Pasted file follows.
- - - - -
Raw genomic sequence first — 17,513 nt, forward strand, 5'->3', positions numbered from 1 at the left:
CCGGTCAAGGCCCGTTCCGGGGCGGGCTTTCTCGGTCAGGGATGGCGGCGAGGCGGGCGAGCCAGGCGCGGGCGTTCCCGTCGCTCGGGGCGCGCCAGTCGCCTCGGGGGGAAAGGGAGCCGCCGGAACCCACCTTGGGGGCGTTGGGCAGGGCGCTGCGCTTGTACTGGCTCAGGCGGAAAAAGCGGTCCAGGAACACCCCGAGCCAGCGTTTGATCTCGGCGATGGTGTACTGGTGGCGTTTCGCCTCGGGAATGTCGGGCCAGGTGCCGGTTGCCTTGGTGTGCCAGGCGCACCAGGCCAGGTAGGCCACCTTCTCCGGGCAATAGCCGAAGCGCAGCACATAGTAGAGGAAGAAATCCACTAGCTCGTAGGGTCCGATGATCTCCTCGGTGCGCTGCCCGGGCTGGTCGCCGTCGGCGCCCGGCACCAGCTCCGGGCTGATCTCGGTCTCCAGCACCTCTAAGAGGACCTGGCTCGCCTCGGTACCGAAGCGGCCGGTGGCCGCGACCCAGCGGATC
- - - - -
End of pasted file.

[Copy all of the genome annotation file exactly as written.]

Raw genomic sequence first — 17,513 nt, forward strand, 5'->3', positions numbered from 1 at the left:
CCGGTCAAGGCCCGTTCCGGGGCGGGCTTTCTCGGTCAGGGATGGCGGCGAGGCGGGCGAGCCAGGCGCGGGCGTTCCCGTCGCTCGGGGCGCGCCAGTCGCCTCGGGGGGAAAGGGAGCCGCCGGAACCCACCTTGGGGGCGTTGGGCAGGGCGCTGCGCTTGTACTGGCTCAGGCGGAAAAAGCGGTCCAGGAACACCCCGAGCCAGCGTTTGATCTCGGCGATGGTGTACTGGTGGCGTTTCGCCTCGGGAATGTCGGGCCAGGTGCCGGTTGCCTTGGTGTGCCAGGCGCACCAGGCCAGGTAGGCCACCTTCTCCGGGCAATAGCCGAAGCGCAGCACATAGTAGAGGAAGAAATCCACTAGCTCGTAGGGTCCGATGATCTCCTCGGTGCGCTGCCCGGGCTGGTCGCCGTCGGCGCCCGGCACCAGCTCCGGGCTGATCTCGGTCTCCAGCACCTCTAAGAGGACCTGGCTCGCCTCGGTACCGAAGCGGCCGGTGGCCGCGACCCAGCGGATC